|21||Unpublished U.S. Appl. No. 09/497,788, filed Feb. 3, 2000 by Rowe et al, entitled "Method and Apparatus for Facilitating Monetary and Commercial Transactions".|
|22||US Advisory Action dated Jan. 10, 2008 issued in U.S. Appl. No. 10/210,174.|
|23||US Advisory Action dated Jul. 8, 2010 issued in U.S. Appl. No. 10/210,174.|
|24||US Advisory Action dated Oct. 25, 2004 issued in U.S. Appl. No. 10/099,152.|
|25||US Advisory Action mailed Jun. 29, 2010 issued in U.S. Appl. No. 09/966,706.|
|26||US Final Office Action dated Apr. 19, 2010 issued in U.S. Appl. No. 09/966,706.|
|27||US Final Office Action dated Apr. 29, 2010 issued in U.S. Appl. No. 10/210,174.|
|28||US Final Office Action dated Aug. 11, 2010 issued in U.S. Appl. No. 09/966,706.|
|29||US Final Office Action dated Dec. 14, 2010 issued in U.S. Appl. No. 09/966,706.|
|30||US Notice of Allowance and Examiner's Amendment dated Jan. 16, 2009 issued in U.S. Appl. No. 10/652,155.|
|31||US Notice of Allowance and Examiner's Amendment dated Jan. 29, 2008 issued in U.S. Appl. No. 10/652,155.|
|32||US Notice of Allowance and Examiner's Amendment dated Jun. 2, 2008 issued in U.S. Appl. No. 10/652,155.|
|33||US Notice of Allowance dated Feb. 27, 2009 issued in U.S. Appl. No. 10/652,155.|
|34||US Notice of Allowance dated Feb. 3, 2009 issued in U.S. Appl. No. 10/652,155.|
|35||US Office Action dated Apr. 29, 2011 issued in U.S. Appl. No. 10/210,174.|
|36||US Office Action dated Aug. 3, 2007 issued in U.S. Appl. No. 10/652,155.|
|37||US Office Action dated Dec. 20, 2006 issued in U.S. Appl. No. 10/652,155.|
|38||US Office Action dated Jan. 17, 2007 issued in U.S. Appl. No. 09/966,706.|
|39||US Office Action dated Jan. 23, 2009 issued in U.S. Appl. No. 09/966,706.|
|40||US Office Action dated Jan. 24, 2008 issued in U.S. Appl. No. 09/966,706.|
|41||US Office Action dated Jan. 7, 2005 issued in U.S. Appl. No. 10/099,152.|
|42||US Office Action dated Jun. 4, 2007 issued in U.S. Appl. No. 09/966,706.|
|43||US Office Action dated Mar. 20, 2008 issued in U.S. Appl. No. 10/210,174.|
|44||US Office Action dated Mar. 26, 2002 issued in U.S. Appl. No. 09/497,788.|
|45||US Office Action dated May 7, 2007 issued in U.S. Appl. No. 10/210,174.|
|46||US Office Action dated Nov. 16, 2006 issued in U.S. Appl. No. 10/099,152.|
|47||US Office Action dated Nov. 8, 2002 issued in U.S. Appl. No. 09/921,716.|
|48||US Office Action dated Oct. 12, 2011 issued in U.S. Appl. No. 10/210,174.|
|49||US Office Action dated Oct. 20, 2009 issued in U.S. Appl. No. 10/210,174.|
|50||US Office Action dated Oct. 22, 2003 issued in U.S. Appl. No. 10/099,152.|
|51||US Office Action dated Sep. 16, 2009 issued in U.S. Appl. No. 09/966,706.|
|52||US Office Action dated Sep. 30, 2002 issued in U.S. Appl. No. 09/497,788.|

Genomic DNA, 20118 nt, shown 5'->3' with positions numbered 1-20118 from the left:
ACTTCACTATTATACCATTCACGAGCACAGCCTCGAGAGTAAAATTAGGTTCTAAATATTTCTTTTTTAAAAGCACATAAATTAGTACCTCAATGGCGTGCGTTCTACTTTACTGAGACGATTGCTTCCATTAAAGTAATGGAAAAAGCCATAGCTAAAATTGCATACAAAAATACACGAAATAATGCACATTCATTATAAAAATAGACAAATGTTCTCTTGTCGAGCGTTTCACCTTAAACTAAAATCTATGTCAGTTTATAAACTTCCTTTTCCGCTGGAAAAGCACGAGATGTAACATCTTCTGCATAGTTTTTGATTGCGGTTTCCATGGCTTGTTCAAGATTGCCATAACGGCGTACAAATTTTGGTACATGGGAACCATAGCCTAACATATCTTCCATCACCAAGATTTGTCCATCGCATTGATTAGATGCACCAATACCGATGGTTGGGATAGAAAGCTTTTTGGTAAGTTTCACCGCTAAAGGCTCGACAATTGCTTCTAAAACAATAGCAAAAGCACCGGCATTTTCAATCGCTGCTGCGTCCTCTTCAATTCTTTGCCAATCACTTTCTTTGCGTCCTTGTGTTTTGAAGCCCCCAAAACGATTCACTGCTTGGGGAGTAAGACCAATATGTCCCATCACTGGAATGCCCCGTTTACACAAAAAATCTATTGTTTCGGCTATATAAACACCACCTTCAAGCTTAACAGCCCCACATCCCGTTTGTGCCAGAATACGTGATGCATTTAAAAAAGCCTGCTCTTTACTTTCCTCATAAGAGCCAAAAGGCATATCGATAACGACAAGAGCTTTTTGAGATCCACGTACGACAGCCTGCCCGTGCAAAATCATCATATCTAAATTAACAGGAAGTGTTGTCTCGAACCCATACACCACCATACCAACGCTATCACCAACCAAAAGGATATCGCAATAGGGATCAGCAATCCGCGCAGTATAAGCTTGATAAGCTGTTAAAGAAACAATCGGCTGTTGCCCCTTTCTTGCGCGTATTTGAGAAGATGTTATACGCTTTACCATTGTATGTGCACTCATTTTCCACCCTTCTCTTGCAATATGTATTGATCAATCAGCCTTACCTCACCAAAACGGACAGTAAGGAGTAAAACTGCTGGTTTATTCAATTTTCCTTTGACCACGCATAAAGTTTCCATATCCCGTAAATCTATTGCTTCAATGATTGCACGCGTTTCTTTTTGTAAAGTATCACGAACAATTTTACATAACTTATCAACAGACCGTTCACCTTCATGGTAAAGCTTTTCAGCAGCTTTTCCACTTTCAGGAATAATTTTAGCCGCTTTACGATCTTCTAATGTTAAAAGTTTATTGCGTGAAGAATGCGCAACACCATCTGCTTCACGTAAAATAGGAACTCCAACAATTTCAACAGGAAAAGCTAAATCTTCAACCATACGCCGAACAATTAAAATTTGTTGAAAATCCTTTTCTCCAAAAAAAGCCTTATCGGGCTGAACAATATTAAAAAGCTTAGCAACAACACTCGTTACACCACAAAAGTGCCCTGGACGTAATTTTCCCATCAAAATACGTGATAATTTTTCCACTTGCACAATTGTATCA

|53||US Office Action Final dated Apr. 28, 2003 issued in U.S. Appl. No. 09/921,716.|
|54||US Office Action Final dated Dec. 21, 2005 issued in U.S. Appl. No. 10/099,152.|
|55||US Office Action Final dated Jun. 24, 2008 issued in U.S. Appl. No. 09/966,706.|
|56||US Office Action Final dated Mar. 16, 2009 issued in U.S. Appl. No. 10/210,174.|
|57||US Office Action Final dated May 14, 2004 issued in U.S. Appl. No. 10/099,152.|
|58||US Office Action Final dated Oct. 18, 2007 issued in U.S. Appl. No. 10/210,174.|
|59||US Office Action Final dated Oct. 3, 2007 issued in U.S. Appl. No. 09/966,706.|
|60||US Office Action Final dated Oct. 3, 2008 issued in U.S. Appl. No. 10/210,174.|
|Citing Patent||Filing date||Publication date||Applicant||Title|
|US8452687||Jul 31, 2002||May 28, 2013||Igt||Method and apparatus for facilitating and monitoring monetary transactions and rewards in a gaming environment|
|US8641518||Sep 30, 2011||Feb 4, 2014||Igt||Ticket-based trial account|
|US8668146||Nov 20, 2012||Mar 11, 2014||Sean I. Mcghie||Rewards program with payment artifact permitting conversion/transfer of non-negotiable credits to entity independent funds|
|US8684265||Nov 20, 2012||Apr 1, 2014||Sean I. Mcghie||Rewards program website permitting conversion/transfer of non-negotiable credits to entity independent funds|
|US8763901||Aug 19, 2013||Jul 1, 2014||Sean I. Mcghie||Cross marketing between an entity's loyalty point program and a different loyalty program of a commerce partner|
|US8783563||Aug 19, 2013||Jul 22, 2014||Sean I. Mcghie||Conversion of loyalty points for gaming to a different loyalty point program for services|
|US8789752||Sep 12, 2013||Jul 29, 2014||Sean I. Mcghie||Conversion/transfer of in-game credits to entity independent or negotiable funds|
|US8794518||Aug 19, 2013||Aug 5, 2014||Sean I. Mcghie||Conversion of loyalty points for a financial institution to a different loyalty point program for services|
|US8807427||Sep 12, 2013||Aug 19, 2014||Sean I. Mcghie||Conversion/transfer of non-negotiable credits to in-game funds for in-game purchases|
|US8833650||Sep 23, 2013||Sep 16, 2014||Sean I. Mcghie||Online shopping sites for redeeming loyalty points|
|US8944320||Jun 25, 2014||Feb 3, 2015||Sean I. Mcghie||Conversion/transfer of non-negotiable credits to in-game funds for in-game purchases|
|US8950669||Jun 25, 2014||Feb 10, 2015||Sean I. Mcghie||Conversion of non-negotiable credits to entity independent funds|
|US8973821||Jun 25, 2014||Mar 10, 2015||Sean I. Mcghie||Conversion/transfer of non-negotiable credits to entity independent funds|
|US9005013||Sep 4, 2012||Apr 14, 2015||Igt||Gaming system and method for rewarding players|
|US9022855||Sep 4, 2012||May 5, 2015||Igt||Gaming system and method for rewarding players|
|US9183701||Sep 4, 2012||Nov 10, 2015||Igt||Gaming system and method for rewarding players|
|US20030004871 *||Jul 31, 2002||Jan 2, 2003||Rick Rowe|
|U.S. Classification||705/39, 705/42|
|International Classification||G06Q20/10, G07F17/32, G06Q40/00|
|Cooperative Classification||G06Q20/108, G07F17/3255, G06Q20/10, G06Q40/00, G07F17/3239, G07F17/32, G07F17/3281|
|European Classification||G07F17/32, G07F17/32K10, G07F17/32M8F, G07F17/32E6D2, G06Q20/108, G06Q20/10|